Essential Project–Open Source EA Metamodel

One thing that often occurs when a team sets out to create an EA tool is that they create a metamodel that will be supported within the tool.  As I pointed out in my last post, I would like to openly challenge tool makers to allow multiple simultaneous metamodels to exist, so that organizations can…

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Can EA Data be independent of the Metamodel?

One thing that I’ve come to appreciate is both the importance, and impermanence, of the Enterprise Architecture metamodel.  If that last sentence didn’t piss you off, you weren’t listening. I’ve found two common groups of Enterprise Architects: Folks who do not understand, or care, about EA metamodels.  Starting with Zachman aficionados, and working up to…

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Kudos to Cambridge for refusing to cover up security holes in “Chip and PIN”

One challenge with long-running news stories is that it is often difficult to keep track of the “current” bits.  Even important news can seem like “old” news because the problem is taking so long to be resolved, or even addressed.  What worries me is that many folks, especially here in the USA, are completely unaware…

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Enterprise Architecture and the Lessons of History

I am an Enterprise Architect.  It is my job to look at things the way they are, and envision the things that should be.  It is my role to describe specific actions that specific people can take to change things (systems, processes, corporate structures, etc.) to lead an enterprise towards a better place.  The role…

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How (not) to convince an architect

I’ve been watching, with a mixture of dismay and mirth, a LinkedIn discussion between Adrian Grigoriu and a group of Enterprise Architects as he attempts to promote his new business architecture approach.  Now, to be fair, Adrian has already written and published his book, so it is a little late to take constructive criticism from…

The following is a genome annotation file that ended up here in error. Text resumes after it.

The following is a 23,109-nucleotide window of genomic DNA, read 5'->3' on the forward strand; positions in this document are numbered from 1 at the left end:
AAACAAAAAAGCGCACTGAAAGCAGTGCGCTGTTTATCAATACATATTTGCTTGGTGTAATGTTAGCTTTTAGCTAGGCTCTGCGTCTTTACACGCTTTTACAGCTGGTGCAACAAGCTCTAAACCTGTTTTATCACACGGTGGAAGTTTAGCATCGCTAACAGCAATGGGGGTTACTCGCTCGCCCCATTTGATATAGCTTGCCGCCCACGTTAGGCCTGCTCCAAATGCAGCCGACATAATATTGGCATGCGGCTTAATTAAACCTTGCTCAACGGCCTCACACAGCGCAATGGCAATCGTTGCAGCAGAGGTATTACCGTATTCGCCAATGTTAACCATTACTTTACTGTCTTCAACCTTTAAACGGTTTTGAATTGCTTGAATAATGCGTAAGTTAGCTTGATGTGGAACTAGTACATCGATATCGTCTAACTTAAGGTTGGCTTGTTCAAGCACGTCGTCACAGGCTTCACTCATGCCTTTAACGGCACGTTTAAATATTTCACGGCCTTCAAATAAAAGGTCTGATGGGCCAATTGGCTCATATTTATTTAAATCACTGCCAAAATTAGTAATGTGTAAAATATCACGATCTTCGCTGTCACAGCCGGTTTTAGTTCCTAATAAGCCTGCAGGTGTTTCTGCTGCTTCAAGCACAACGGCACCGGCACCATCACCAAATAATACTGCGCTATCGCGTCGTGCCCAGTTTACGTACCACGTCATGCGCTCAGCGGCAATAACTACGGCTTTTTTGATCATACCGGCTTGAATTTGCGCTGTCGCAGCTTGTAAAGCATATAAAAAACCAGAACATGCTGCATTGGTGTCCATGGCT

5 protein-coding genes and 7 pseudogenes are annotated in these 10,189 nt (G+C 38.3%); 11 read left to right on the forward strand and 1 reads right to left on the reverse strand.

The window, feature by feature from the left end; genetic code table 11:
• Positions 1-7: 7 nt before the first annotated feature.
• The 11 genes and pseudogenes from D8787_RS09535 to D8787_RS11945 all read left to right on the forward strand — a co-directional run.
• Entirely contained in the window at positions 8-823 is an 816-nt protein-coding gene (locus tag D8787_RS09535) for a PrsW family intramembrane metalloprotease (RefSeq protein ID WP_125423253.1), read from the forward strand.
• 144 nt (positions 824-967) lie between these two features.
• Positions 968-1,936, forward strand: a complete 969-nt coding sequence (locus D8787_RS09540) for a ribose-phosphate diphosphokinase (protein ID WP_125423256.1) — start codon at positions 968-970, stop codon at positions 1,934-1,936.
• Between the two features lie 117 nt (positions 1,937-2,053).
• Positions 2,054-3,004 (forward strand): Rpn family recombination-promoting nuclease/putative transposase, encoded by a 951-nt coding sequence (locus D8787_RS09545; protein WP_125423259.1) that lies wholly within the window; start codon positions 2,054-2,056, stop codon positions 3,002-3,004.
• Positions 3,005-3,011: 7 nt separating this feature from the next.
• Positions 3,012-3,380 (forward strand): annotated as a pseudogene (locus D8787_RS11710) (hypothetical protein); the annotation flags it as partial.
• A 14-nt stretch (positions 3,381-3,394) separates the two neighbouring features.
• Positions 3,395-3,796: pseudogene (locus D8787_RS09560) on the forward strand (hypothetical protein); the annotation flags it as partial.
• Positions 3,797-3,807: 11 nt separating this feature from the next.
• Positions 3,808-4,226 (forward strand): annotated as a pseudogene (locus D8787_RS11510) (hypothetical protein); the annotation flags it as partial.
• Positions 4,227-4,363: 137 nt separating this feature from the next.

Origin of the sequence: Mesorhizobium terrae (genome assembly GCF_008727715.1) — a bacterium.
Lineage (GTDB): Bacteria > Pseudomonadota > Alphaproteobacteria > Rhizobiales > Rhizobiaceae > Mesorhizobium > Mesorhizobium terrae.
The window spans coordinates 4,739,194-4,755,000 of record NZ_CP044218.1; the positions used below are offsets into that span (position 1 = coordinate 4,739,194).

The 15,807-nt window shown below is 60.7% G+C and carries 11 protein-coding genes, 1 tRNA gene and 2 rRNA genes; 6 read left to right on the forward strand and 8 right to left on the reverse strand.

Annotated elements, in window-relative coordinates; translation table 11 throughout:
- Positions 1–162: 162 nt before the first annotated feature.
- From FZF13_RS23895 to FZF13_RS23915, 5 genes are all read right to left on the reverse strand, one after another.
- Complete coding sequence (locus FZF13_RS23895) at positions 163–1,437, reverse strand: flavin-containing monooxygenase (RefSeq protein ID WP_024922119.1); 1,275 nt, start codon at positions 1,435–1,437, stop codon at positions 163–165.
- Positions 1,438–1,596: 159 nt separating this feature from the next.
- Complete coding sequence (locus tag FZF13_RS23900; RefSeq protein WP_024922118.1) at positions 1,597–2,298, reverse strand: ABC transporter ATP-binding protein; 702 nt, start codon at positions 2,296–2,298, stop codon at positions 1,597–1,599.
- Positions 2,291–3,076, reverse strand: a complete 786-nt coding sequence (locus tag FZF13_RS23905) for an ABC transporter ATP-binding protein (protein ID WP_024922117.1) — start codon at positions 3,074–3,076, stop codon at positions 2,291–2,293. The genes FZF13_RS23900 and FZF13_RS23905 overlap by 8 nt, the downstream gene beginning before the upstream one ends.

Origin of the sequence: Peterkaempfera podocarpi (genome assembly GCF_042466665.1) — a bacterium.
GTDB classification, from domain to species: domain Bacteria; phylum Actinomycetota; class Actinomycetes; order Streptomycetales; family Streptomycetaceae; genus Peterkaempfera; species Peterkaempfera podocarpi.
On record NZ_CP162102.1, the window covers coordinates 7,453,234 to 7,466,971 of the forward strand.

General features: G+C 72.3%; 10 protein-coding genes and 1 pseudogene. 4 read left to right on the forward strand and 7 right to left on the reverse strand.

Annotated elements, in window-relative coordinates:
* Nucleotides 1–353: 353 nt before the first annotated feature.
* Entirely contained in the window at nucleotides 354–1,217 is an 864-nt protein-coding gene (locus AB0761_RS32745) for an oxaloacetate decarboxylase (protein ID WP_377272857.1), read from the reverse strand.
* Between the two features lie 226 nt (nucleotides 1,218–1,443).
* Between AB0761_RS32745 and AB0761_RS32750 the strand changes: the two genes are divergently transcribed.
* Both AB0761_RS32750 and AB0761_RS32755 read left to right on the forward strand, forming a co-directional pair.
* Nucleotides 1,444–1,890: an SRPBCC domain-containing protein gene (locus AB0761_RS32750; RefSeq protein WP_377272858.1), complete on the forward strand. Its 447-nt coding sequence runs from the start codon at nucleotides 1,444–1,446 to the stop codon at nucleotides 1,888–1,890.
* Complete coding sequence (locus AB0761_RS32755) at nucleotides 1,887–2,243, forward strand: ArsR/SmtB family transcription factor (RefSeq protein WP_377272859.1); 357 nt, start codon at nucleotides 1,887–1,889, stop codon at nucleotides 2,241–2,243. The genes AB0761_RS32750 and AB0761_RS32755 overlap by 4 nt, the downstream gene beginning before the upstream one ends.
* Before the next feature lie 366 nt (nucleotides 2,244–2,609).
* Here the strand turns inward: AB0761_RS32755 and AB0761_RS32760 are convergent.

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Will Wikileaks be responsible for the next attack on the United States?

I rarely do a personal rant on my blog… preferring to stick mostly to Architecture, but this time, I am incensed by the behavior of WikiLeaks, and I’ll share my opinion.  If you are not interested, feel free to skip this entry. Today, WikiLeaks decided to publish a list of potential targets for terrorism that…

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Creating a compelling visual story

One thing that I’ve become fascinated with over the past few years is the difference between people who have good ideas, and people who use good ideas to bring about change. I’m not alone to notice that the folks who originate a concept are usually NOT the ones who get the credit for it… it…

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EA Leadership and Compromise: Sometimes, success is not what you think it will be

About a week ago, I blogged a short story about a fictional town that faced a problem, with two competing solutions.  There are many observations about life in corporate IT that I included in that story: how different people can end up competing when they should be working together, how ideas can get in the…

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The Little Town of Busit

Once upon a time, there was a little town called Busit in a valley, deep in the mountains.  Through the middle of this valley ran the river Menatz. The valley was fertile and the farmers produced bountiful crops of grain, vegetables, and fruit.  The livestock was well fed and the people had plenty.  However, every…

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Are we documenting the wrong things?

James McGovern blogged recently about his dislike of documentation as part of software development.  While I disagree with his style and penchant for hyperbole, McGovern asks some good questions.  Do we create documentation “because we should” or do we create documentation in situations where it has proven useful, where people read the documentation, and where…

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